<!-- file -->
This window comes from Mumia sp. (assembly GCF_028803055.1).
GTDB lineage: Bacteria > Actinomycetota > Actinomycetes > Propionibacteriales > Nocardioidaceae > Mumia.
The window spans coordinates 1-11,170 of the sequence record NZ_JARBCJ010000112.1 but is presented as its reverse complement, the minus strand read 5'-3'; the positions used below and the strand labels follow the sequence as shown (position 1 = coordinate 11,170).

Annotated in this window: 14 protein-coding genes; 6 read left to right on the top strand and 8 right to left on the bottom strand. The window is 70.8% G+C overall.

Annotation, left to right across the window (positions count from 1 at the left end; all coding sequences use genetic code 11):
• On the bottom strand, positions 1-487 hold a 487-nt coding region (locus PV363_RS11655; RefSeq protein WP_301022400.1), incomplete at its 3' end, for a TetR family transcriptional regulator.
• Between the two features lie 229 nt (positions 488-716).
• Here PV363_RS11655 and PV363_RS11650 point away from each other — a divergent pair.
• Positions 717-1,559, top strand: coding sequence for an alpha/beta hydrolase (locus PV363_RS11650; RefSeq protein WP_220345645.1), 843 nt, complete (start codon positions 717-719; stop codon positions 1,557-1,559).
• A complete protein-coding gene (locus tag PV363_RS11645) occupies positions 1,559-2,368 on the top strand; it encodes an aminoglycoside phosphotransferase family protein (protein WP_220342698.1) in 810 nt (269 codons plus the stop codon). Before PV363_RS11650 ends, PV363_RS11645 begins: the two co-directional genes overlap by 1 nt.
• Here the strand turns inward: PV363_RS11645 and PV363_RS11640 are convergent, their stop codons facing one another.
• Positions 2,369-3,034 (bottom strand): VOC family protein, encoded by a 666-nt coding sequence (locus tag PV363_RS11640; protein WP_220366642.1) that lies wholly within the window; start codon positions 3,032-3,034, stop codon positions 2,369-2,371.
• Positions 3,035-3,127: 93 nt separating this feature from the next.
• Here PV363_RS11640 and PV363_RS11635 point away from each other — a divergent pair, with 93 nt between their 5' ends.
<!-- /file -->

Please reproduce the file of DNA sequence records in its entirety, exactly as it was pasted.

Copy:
This window comes from Mumia sp. (assembly GCF_028803055.1).
GTDB lineage: Bacteria > Actinomycetota > Actinomycetes > Propionibacteriales > Nocardioidaceae > Mumia.
The window spans coordinates 1-11,170 of the sequence record NZ_JARBCJ010000112.1 but is presented as its reverse complement, the minus strand read 5'-3'; the positions used below and the strand labels follow the sequence as shown (position 1 = coordinate 11,170).

Annotated in this window: 14 protein-coding genes; 6 read left to right on the top strand and 8 right to left on the bottom strand. The window is 70.8% G+C overall.

Annotation, left to right across the window (positions count from 1 at the left end; all coding sequences use genetic code 11):
• On the bottom strand, positions 1-487 hold a 487-nt coding region (locus PV363_RS11655; RefSeq protein WP_301022400.1), incomplete at its 3' end, for a TetR family transcriptional regulator.
• Between the two features lie 229 nt (positions 488-716).
• Here PV363_RS11655 and PV363_RS11650 point away from each other — a divergent pair.
• Positions 717-1,559, top strand: coding sequence for an alpha/beta hydrolase (locus PV363_RS11650; RefSeq protein WP_220345645.1), 843 nt, complete (start codon positions 717-719; stop codon positions 1,557-1,559).
• A complete protein-coding gene (locus tag PV363_RS11645) occupies positions 1,559-2,368 on the top strand; it encodes an aminoglycoside phosphotransferase family protein (protein WP_220342698.1) in 810 nt (269 codons plus the stop codon). Before PV363_RS11650 ends, PV363_RS11645 begins: the two co-directional genes overlap by 1 nt.
• Here the strand turns inward: PV363_RS11645 and PV363_RS11640 are convergent, their stop codons facing one another.
• Positions 2,369-3,034 (bottom strand): VOC family protein, encoded by a 666-nt coding sequence (locus tag PV363_RS11640; protein WP_220366642.1) that lies wholly within the window; start codon positions 3,032-3,034, stop codon positions 2,369-2,371.
• Positions 3,035-3,127: 93 nt separating this feature from the next.
• Here PV363_RS11640 and PV363_RS11635 point away from each other — a divergent pair, with 93 nt between their 5' ends.